She adds that she believes this should be illegal. 

  7. Role of intermediaries 'still largely unregulated'

    Panama Papers inquiry committee

    European Parliament

    Brussels

    Jan Strozyk highlights the role of a "system of intermediaries" between the legal firms who register shell companies in tax havens and their eventual clients. 

    He says this structure allows the firms to deny their involvement with specific individuals. 

    He adds that the role of financial institutions and wealth managers - located within rather than outside the EU - is still a "largely unregulated market". 

    Jan Strozyk
  8. Panama leaks 'tip of the iceberg' - German journalist

    Panama Papers inquiry committee

    European Parliament

    Brussels

    Oliver Zihlmann urges MEPs to look into the role of  "nominee directors" - those who register as chiefs of shell companies held offshore "without actually managing" the firms. 

    He says that there is a "loophole" in Switzerland which allows lower due diligence standards for those not signing for companies.

    German journalist Julia Stein says that Panama is "just one of many tax havens", and the data revealed in the Mossack Fonseca documents is likely to be just "the tip of the iceberg".

    She adds, however, that the anonymous nature of many of the financial instruments they are talking about often makes it difficult to prove whether laws have been broken. 

    Julia Stein
  9. Belgian journalist highlights role of whistleblowers

    Panama Papers inquiry committee

    European Parliament

    Brussels

    After video testimonial from Frederik Obermaier from German newspaper Süddeutsche Zeitung, Kristof Clerix from Knack magazine in Belgium is the first to speak in the committee. 

    He gives an overview of his work in Belgium, which involved searching the documents for individuals and companies linked to the country. 

    He says his team discovered 732 Belgian citizens and residents in the data, with most of the people connected to offshore accounts living in either Antwerp or Brussels.

    He says that in response, 239 of those individuals face investigation from the tax investigation authorities in Belgium.

    He ends his opening speech with a speech to do more to protect whistleblowers - adding that without them, "we would not be sitting here". 

    Kristof Clerix
  10. Chair opens sitting

    Panama Papers inquiry committee

    European Parliament

    Brussels

    German MEP and committee chair Werner Langen kicks the sitting off by thanking the journalists for their work in this area, and for agreeing to give evidence to the committee. 

    He adds that MEPs would be interested to hear "what you expect of us" in the area of developing EU anti-tax evasion and avoidance rules. 

    He complains, however, that at the moment the committee does not have "full access to documents" and says members are in "close contact" with economic affairs commissioner Pierre Moscovici and justice commissioner Vera Jourova about this matter. 

    Werner Langen
  11. This morning's witnesses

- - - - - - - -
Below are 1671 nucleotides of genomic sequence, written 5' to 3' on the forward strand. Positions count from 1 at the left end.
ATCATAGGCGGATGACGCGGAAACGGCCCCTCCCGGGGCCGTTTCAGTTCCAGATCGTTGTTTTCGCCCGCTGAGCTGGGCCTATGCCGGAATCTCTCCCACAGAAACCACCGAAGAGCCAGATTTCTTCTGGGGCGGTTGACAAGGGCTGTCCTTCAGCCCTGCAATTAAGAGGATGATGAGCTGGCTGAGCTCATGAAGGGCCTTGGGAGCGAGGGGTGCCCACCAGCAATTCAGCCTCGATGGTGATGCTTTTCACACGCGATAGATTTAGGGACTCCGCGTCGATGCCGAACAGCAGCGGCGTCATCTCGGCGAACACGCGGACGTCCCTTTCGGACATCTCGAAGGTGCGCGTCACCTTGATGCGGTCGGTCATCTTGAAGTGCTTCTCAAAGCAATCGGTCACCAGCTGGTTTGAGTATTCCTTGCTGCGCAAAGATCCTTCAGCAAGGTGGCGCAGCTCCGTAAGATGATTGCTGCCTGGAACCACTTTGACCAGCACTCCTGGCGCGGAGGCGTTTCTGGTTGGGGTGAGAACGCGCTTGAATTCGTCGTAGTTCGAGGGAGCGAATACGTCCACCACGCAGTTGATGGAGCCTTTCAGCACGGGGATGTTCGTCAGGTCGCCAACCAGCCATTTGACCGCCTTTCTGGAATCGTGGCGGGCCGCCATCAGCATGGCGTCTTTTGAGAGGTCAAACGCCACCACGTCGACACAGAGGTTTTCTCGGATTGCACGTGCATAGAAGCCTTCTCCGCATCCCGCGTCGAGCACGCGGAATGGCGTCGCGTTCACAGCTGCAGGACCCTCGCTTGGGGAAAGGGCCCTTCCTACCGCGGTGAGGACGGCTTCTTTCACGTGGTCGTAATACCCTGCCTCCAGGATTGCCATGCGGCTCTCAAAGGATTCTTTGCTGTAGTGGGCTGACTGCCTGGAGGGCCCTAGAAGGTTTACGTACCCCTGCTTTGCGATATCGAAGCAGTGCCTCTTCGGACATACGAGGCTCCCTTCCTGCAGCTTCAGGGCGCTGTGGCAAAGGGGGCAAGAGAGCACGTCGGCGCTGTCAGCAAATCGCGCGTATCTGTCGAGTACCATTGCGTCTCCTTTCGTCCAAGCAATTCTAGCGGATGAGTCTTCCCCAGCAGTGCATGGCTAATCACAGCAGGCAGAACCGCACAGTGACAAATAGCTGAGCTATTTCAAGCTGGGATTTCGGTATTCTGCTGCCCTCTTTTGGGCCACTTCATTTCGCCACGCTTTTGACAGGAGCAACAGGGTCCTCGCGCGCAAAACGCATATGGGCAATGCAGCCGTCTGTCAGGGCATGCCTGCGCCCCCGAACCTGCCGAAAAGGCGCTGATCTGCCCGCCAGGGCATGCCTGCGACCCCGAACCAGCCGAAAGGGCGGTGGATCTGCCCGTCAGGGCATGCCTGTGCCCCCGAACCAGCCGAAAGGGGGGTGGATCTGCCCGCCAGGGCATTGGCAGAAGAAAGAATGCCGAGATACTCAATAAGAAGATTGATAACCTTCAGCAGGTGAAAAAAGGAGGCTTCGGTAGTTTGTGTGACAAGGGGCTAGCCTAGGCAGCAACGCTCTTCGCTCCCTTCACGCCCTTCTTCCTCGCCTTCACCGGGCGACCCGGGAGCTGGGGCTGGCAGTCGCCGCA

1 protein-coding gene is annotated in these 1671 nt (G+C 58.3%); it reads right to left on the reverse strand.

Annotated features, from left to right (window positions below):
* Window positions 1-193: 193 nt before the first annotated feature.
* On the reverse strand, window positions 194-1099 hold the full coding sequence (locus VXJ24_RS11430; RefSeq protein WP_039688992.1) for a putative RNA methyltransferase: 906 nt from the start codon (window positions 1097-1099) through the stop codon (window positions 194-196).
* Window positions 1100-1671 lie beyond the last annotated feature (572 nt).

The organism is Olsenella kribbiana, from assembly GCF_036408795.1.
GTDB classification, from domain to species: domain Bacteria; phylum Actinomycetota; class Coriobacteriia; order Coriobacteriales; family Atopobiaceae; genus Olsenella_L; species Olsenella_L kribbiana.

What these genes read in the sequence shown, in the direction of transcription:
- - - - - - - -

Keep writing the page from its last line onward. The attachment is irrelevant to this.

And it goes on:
Panama Papers inquiry committee

    European Parliament

    Brussels

    The committee will be taking evidence from:

    • Frederik Obermaier from German newspaper Süddeutsche Zeitung
    • Kristof Clerix from Knack magazine in Belgium
    • Oliver Zihlmann of Sonntagszeitung and Le Matin Dimanche
    • Julia Stein and Jan Strozyk from Norddeutscher Rundfunk and NDR in Germany
    • Minna Knus from Finnish broadcaster MOT 
  12. Today’s hearing

    Panama Papers inquiry committee

    European Parliament

    Brussels

    This morning’s meeting is the first substantive meeting of the committee since it was established in June and elected German Christian democrat Werner Langen as its chair in July.

    MEPs will be taking evidence from journalists at various media organisations who were involved in breaking the story in April.

    A total of 11.5m documents were obtained by the German newspaper Sueddeutsche Zeitung and shared with the International Consortium of Investigative Journalists (ICIJ).

    The ICIJ then worked with journalists from 107 media organisations in 76 countries, including UK newspaper the Guardian, to analyse the documents over a year.

    Despite a "cease and desist" order from Mossack Fonseca, the ICIJ decided to publish documents relating to more than 200,000 offshore accounts online in May. 

  13. Good morning

    European Parliament

    Brussels

    Hello and welcome to coverage of this meeting of the European Parliament’s temporary inquiry committee into the Panama Papers scandal.

    The 65-member committee was set up in June following a data leak earlier in the year from Panama-based law firm Mossack Fonseca revealing huge offshore tax evasion.

    Over the next ten months, MEPs will investigate whether national governments and the European Commission failed to properly implement EU anti-tax avoidance and financial transparency rules.

    They will also consider whether governments were in breach of their treaty commitment to “sincere cooperation” by not taking action against secretive tax avoidance structures.

    Their final report is due to be published before June next year.